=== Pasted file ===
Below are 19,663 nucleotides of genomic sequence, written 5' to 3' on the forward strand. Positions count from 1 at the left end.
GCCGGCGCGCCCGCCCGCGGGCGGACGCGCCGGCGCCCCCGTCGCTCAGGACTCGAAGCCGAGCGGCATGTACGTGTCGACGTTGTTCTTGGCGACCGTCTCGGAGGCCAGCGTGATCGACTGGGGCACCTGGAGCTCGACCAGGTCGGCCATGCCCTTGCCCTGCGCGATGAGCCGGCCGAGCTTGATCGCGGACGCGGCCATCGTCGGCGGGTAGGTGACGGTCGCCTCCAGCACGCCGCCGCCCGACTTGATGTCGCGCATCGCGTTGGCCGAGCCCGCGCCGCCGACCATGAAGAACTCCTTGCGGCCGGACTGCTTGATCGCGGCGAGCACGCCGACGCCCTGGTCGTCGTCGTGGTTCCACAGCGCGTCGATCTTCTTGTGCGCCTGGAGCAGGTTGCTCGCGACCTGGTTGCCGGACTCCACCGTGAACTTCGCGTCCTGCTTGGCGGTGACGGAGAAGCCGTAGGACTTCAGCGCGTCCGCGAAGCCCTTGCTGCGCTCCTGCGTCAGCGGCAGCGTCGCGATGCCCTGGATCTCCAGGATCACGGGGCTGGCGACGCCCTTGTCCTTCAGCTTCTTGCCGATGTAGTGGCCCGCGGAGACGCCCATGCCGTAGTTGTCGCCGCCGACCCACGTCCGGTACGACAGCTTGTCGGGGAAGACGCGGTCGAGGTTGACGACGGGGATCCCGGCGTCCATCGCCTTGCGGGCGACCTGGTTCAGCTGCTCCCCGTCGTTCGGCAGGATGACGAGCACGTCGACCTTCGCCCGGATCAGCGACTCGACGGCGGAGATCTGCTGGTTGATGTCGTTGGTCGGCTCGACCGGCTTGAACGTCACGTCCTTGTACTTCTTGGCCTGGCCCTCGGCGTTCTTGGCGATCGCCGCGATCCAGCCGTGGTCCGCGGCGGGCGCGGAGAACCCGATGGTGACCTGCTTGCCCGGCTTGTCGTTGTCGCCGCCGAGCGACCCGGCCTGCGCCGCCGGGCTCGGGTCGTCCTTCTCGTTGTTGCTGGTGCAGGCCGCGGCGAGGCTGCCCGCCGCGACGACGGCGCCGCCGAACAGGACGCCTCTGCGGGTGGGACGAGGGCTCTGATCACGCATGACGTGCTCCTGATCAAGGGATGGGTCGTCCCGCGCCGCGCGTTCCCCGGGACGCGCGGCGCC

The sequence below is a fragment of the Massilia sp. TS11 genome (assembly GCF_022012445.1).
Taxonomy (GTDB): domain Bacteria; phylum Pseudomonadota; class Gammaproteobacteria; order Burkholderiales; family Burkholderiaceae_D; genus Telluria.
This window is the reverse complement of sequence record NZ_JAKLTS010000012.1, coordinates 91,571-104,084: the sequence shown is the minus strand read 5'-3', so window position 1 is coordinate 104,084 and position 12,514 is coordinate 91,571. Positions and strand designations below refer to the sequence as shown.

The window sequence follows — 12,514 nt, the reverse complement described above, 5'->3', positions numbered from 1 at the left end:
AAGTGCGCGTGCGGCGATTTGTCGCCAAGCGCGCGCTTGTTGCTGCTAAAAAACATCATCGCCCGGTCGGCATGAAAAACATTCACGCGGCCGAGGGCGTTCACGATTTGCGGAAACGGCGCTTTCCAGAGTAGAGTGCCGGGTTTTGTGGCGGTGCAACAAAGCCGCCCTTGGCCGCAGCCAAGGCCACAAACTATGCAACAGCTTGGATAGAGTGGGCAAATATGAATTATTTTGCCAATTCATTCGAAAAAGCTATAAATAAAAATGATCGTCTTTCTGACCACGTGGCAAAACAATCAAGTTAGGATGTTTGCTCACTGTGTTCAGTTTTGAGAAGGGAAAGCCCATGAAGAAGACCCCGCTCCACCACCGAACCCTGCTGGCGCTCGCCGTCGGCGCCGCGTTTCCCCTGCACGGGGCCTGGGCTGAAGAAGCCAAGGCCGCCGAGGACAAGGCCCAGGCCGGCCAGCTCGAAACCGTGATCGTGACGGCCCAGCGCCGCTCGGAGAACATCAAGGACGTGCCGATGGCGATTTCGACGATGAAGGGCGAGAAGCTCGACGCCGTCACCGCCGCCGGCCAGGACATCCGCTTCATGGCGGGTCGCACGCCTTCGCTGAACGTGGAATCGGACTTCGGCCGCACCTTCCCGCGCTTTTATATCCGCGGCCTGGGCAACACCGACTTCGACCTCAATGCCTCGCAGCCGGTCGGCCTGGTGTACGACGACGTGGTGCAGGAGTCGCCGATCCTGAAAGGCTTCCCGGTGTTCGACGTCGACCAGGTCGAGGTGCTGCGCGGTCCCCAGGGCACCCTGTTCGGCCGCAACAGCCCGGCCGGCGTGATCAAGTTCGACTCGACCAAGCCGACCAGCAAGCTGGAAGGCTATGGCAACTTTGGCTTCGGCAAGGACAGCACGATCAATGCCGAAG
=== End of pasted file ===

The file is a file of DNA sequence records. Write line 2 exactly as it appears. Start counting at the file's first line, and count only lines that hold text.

GCCGGCGCGCCCGCCCGCGGGCGGACGCGCCGGCGCCCCCGTCGCTCAGGACTCGAAGCCGAGCGGCATGTACGTGTCGACGTTGTTCTTGGCGACCGTCTCGGAGGCCAGCGTGATCGACTGGGGCACCTGGAGCTCGACCAGGTCGGCCATGCCCTTGCCCTGCGCGATGAGCCGGCCGAGCTTGATCGCGGACGCGGCCATCGTCGGCGGGTAGGTGACGGTCGCCTCCAGCACGCCGCCGCCCGACTTGATGTCGCGCATCGCGTTGGCCGAGCCCGCGCCGCCGACCATGAAGAACTCCTTGCGGCCGGACTGCTTGATCGCGGCGAGCACGCCGACGCCCTGGTCGTCGTCGTGGTTCCACAGCGCGTCGATCTTCTTGTGCGCCTGGAGCAGGTTGCTCGCGACCTGGTTGCCGGACTCCACCGTGAACTTCGCGTCCTGCTTGGCGGTGACGGAGAAGCCGTAGGACTTCAGCGCGTCCGCGAAGCCCTTGCTGCGCTCCTGCGTCAGCGGCAGCGTCGCGATGCCCTGGATCTCCAGGATCACGGGGCTGGCGACGCCCTTGTCCTTCAGCTTCTTGCCGATGTAGTGGCCCGCGGAGACGCCCATGCCGTAGTTGTCGCCGCCGACCCACGTCCGGTACGACAGCTTGTCGGGGAAGACGCGGTCGAGGTTGACGACGGGGATCCCGGCGTCCATCGCCTTGCGGGCGACCTGGTTCAGCTGCTCCCCGTCGTTCGGCAGGATGACGAGCACGTCGACCTTCGCCCGGATCAGCGACTCGACGGCGGAGATCTGCTGGTTGATGTCGTTGGTCGGCTCGACCGGCTTGAACGTCACGTCCTTGTACTTCTTGGCCTGGCCCTCGGCGTTCTTGGCGATCGCCGCGATCCAGCCGTGGTCCGCGGCGGGCGCGGAGAACCCGATGGTGACCTGCTTGCCCGGCTTGTCGTTGTCGCCGCCGAGCGACCCGGCCTGCGCCGCCGGGCTCGGGTCGTCCTTCTCGTTGTTGCTGGTGCAGGCCGCGGCGAGGCTGCCCGCCGCGACGACGGCGCCGCCGAACAGGACGCCTCTGCGGGTGGGACGAGGGCTCTGATCACGCATGACGTGCTCCTGATCAAGGGATGGGTCGTCCCGCGCCGCGCGTTCCCCGGGACGCGCGGCGCC